Plunk spent three seasons in New York and in his last year there, 1991, the Yankees once again employed him as a starter. He threw 111⅔ innings that season and saw his ERA soar to 4.76, the highest it had been since 1987. Those disappointing numbers led the Yankees to part company with Plunk, who signed with the Cleveland Indians as a free agent before the 1992 season.
Used exclusively out of the bullpen again, Plunk saw his numbers improve and once again he was part of a talented young team that would achieve great success. In spring training before the 1993 season, Indians closer Steve Olin was killed in a tragic accident and Plunk was forced into the closer role, which he shared with Derek Lilliquist and Jerry Dipoto. Plunk earned 15 saves that season, the most on the team, and had a 2.79 ERA in 71⅔ innings. It may have been his best season, but Cleveland managed only a sixth-place finish in the American League East despite the presence of Kenny Lofton leading off and Albert Belle hitting in the middle of the order.
In 1994 the Indians' bullpen situation remained uncertain and Plunk was the best late-inning relief that manager Mike Hargrove could call upon. He threw 70 innings and posted a 7-2 record to go with a team-leading 2.54 ERA and three saves. As with Oakland, the Indians were building a team of strong young talent that would coalesce in 1995 and fuel a run of playoff excellence. Plunk was a favorite of Mike Hargrove, if not always of Cleveland fans who were often frustrated by stretches of wildness that plagued Plunk even in his best years.2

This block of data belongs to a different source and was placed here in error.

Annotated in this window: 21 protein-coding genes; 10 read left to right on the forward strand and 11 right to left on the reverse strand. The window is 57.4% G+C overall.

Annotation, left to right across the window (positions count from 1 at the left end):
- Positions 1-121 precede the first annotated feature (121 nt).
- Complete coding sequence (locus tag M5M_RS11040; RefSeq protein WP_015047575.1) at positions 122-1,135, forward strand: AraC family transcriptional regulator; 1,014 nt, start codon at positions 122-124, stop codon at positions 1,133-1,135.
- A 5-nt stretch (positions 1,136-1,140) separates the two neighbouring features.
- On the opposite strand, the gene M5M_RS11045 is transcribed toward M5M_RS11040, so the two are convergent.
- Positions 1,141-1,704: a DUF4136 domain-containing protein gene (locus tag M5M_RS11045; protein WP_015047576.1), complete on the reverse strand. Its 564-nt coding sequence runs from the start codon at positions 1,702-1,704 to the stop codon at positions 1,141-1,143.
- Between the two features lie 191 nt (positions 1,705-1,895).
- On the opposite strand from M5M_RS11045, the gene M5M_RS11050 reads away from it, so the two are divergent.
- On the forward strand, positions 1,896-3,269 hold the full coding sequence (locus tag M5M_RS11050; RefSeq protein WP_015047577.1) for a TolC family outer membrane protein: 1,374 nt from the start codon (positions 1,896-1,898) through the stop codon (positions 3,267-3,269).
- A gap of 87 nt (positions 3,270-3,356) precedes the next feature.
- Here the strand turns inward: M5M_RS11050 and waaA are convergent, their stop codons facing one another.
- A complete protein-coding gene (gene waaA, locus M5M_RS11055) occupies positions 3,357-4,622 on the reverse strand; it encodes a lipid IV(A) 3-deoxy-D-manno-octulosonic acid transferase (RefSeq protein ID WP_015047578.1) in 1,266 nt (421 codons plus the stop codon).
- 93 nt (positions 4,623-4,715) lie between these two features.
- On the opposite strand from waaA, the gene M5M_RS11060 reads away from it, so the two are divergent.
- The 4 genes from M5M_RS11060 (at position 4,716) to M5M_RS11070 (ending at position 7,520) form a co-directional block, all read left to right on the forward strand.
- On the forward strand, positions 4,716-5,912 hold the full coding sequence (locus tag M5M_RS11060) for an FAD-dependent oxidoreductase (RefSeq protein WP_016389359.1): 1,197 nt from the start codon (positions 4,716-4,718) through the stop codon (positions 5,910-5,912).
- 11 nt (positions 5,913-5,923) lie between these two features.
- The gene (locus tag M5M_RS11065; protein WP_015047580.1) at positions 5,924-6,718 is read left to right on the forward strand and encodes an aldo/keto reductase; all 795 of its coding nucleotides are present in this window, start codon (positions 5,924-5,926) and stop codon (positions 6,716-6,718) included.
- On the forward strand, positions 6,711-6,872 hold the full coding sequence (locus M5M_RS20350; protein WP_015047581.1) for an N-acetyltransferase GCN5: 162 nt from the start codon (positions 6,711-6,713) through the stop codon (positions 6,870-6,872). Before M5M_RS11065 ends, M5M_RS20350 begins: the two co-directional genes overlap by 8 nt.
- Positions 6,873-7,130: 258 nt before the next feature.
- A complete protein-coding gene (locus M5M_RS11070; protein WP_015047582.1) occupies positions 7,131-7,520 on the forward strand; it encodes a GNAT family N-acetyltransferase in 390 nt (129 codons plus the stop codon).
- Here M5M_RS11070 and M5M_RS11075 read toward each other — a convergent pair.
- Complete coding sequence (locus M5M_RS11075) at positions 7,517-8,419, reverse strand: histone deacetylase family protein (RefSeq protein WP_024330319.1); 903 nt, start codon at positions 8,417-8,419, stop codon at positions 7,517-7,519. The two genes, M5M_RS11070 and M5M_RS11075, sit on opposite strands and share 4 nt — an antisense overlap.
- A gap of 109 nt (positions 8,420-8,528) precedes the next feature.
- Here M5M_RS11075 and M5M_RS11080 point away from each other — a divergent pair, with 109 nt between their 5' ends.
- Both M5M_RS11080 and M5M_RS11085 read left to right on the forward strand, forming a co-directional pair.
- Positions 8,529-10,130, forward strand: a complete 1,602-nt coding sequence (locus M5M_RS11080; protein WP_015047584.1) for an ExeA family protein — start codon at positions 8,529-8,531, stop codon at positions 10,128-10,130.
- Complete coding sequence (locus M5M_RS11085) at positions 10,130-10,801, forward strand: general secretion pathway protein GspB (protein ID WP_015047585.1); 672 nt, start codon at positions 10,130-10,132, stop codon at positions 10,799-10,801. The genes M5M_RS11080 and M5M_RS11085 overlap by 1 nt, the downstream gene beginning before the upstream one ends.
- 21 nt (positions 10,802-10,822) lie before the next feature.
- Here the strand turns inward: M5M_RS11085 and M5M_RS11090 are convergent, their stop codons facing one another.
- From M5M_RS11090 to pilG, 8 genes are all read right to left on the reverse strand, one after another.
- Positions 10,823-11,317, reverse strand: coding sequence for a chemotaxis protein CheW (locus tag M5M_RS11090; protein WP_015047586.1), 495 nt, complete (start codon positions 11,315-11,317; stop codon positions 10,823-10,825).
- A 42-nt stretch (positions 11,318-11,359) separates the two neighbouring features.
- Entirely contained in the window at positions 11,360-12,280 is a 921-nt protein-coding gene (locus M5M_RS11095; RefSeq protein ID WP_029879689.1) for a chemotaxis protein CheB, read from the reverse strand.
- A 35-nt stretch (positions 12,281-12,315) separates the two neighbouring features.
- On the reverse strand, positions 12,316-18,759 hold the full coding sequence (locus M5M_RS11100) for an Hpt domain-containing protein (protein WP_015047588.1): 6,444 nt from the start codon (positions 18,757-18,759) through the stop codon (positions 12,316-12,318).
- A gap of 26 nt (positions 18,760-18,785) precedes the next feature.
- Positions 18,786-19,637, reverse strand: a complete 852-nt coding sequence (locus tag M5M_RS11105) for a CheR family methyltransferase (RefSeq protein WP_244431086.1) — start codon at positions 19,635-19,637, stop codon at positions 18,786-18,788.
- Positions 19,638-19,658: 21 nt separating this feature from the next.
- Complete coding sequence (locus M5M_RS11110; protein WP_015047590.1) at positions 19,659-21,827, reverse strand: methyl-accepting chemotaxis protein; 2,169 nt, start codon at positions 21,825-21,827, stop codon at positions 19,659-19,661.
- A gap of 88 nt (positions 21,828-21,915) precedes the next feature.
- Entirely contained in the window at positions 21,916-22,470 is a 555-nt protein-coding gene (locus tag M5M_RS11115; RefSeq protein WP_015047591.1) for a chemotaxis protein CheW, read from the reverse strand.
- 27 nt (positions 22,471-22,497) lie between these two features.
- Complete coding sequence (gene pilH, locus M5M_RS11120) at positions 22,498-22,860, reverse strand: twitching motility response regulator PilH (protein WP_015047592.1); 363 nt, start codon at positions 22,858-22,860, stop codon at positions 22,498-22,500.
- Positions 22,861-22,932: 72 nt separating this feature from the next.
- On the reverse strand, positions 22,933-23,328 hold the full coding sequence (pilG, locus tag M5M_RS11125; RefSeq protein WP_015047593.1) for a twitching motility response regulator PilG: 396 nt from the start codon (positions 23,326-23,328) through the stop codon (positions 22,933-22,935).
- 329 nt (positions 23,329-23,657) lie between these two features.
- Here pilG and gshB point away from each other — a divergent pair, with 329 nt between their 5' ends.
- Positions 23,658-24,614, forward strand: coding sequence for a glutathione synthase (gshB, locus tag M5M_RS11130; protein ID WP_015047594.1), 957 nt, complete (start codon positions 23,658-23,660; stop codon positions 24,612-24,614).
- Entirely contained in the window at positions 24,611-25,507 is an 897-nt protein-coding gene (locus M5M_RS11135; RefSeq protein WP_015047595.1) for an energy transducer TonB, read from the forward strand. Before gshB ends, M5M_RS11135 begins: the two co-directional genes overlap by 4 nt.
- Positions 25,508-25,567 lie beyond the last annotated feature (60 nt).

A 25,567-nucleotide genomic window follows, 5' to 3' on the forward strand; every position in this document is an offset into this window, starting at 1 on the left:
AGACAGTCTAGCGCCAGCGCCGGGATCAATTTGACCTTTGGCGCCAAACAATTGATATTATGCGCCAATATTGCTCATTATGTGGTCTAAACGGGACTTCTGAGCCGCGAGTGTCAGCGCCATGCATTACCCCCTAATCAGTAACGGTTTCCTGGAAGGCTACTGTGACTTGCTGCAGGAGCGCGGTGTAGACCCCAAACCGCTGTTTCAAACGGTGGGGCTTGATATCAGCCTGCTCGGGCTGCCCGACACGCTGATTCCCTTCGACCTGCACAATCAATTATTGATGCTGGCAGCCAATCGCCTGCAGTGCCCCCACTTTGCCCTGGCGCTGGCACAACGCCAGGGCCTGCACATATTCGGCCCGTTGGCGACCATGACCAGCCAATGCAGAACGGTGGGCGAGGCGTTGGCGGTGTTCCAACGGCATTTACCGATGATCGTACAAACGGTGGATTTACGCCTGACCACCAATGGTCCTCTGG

The biggest change that season for Plunk was the emergence of Jose Mesa as the Indians’ closer. Mesa had 46 saves and a 1.12 ERA and Plunk and Julian Tavarez were the primary set-up pitchers in the late innings. The Indians bullpen was crucial to the success of the team in 1995, because veteran pitchers like Dennis Martinez and Orel Hershiser had limit their innings to remain effective. Paul Assenmacher and Jim Poole were part of a capable cadre of relievers who limited the stress on the starting rotation to the point that no 1995 starter pitched more than 187 innings.
The team won the American League pennant by beating Boston and Seattle in the playoffs. Plunk made only one appearance in the Division Series against the Red Sox, an inning and a third of scoreless relief. Against the Mariners in the League Championship Series, he was used more often. In Game Three, in Cleveland, Plunk came on in the 11th inning with the score tied, 2-2, a runner on base, and one out. Plunk retired the Mariners’ Edgar Martinez on a foul pop. With two out, manager Hargrove ordered Plunk to intentionally walk Tino Martinez to face Jay Buhner. Buhner hit a long home run to right field that “may still be orbiting to this day.”3 The mortal blow in the Mariners’ 5-2 victory was struck off Plunk, but Julian Tavarez was the losing pitcher.
In Game Five, Plunk came on in the eighth inning and was able to escape a jam of his own making after he walked two batters. Luis Sojo of the Mariners scorched a line drive that shortstop Omar Vizquel was able to turn into an unassisted double play to end the inning. Plunk did not pitch in the World Series against the Atlanta Braves, who beat the Indians in six games.